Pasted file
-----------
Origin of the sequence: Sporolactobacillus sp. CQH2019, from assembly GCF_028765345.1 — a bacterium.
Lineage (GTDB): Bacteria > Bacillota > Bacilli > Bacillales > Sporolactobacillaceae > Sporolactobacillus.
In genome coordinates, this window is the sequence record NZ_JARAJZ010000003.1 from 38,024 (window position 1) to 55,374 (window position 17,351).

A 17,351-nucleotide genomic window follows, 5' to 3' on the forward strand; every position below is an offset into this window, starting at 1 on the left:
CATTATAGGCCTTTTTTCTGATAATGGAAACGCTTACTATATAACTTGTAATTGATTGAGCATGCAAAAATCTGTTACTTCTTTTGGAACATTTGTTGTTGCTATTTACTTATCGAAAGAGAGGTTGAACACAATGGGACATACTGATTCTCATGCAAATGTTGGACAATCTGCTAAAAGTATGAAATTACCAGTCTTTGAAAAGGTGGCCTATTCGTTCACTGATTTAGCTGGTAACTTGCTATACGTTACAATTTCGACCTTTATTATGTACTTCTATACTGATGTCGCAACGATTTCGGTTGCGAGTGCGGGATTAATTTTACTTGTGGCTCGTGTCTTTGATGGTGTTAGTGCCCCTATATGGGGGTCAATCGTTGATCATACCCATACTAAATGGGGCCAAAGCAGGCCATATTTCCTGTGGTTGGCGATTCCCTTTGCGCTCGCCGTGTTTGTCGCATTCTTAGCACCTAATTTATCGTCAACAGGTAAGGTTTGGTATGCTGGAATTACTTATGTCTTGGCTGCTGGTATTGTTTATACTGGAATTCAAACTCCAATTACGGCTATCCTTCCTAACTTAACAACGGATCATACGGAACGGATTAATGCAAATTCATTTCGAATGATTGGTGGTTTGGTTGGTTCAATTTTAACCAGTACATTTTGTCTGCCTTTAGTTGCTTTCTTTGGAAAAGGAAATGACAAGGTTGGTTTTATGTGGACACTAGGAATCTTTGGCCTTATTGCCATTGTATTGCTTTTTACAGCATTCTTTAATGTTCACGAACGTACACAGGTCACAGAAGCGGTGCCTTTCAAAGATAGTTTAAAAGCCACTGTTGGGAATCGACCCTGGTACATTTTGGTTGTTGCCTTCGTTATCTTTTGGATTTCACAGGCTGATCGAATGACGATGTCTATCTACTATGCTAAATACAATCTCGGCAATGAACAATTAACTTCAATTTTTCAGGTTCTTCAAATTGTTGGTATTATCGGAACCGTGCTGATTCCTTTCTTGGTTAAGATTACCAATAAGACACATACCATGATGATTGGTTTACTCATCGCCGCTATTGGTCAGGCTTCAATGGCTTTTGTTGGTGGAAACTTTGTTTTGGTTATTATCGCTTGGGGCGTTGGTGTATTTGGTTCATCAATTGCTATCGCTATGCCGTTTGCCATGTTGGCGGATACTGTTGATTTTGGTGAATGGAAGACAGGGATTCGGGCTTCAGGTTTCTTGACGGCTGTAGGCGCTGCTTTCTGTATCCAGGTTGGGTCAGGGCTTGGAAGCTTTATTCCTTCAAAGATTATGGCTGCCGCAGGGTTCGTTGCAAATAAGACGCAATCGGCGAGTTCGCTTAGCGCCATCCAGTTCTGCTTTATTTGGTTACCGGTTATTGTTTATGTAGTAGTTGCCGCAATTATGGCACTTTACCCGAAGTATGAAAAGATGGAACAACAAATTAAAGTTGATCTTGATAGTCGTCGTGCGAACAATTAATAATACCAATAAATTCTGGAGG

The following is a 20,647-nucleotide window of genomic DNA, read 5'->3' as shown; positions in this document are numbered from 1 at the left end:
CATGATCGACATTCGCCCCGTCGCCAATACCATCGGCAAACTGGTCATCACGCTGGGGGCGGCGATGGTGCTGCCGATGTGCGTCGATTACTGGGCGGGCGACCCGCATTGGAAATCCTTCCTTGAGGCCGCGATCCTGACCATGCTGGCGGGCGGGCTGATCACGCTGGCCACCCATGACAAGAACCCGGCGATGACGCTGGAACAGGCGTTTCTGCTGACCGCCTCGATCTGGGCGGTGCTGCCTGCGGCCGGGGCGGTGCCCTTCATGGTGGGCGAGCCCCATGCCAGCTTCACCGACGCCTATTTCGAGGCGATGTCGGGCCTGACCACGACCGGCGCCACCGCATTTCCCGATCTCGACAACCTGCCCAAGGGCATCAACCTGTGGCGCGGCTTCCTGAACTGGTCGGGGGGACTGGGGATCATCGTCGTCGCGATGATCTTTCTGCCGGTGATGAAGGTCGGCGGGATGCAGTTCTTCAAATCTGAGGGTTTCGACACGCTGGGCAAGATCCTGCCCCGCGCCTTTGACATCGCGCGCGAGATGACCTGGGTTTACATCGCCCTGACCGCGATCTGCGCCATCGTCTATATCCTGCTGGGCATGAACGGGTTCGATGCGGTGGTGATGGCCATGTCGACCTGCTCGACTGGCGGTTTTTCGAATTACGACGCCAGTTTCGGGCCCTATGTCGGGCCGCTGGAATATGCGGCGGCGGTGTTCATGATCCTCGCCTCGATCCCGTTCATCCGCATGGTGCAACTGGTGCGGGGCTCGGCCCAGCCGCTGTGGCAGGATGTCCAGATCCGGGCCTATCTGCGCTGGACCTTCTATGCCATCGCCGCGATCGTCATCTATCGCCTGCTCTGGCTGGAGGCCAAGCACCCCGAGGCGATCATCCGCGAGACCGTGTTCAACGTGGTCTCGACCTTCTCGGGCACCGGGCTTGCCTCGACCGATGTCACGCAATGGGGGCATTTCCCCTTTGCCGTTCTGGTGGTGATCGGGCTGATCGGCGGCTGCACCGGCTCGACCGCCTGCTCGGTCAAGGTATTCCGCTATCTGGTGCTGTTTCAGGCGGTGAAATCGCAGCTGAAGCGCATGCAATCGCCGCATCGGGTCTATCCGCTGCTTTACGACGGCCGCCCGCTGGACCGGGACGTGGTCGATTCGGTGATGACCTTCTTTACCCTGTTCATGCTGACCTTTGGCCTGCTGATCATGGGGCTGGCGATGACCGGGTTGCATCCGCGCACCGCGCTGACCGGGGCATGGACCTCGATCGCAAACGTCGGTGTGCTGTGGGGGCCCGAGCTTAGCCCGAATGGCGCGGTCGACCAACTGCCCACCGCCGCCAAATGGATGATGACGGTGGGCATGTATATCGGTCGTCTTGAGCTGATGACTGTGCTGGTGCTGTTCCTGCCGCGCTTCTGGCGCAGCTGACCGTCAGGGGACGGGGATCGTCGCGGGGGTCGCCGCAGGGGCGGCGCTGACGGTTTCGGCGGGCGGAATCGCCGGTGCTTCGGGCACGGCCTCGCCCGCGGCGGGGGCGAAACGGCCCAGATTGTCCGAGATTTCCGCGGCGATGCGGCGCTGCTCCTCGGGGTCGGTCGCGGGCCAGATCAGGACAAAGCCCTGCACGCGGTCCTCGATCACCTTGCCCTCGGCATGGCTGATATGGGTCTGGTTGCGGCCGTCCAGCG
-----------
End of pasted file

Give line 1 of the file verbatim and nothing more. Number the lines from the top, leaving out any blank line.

Origin of the sequence: Sporolactobacillus sp. CQH2019, from assembly GCF_028765345.1 — a bacterium.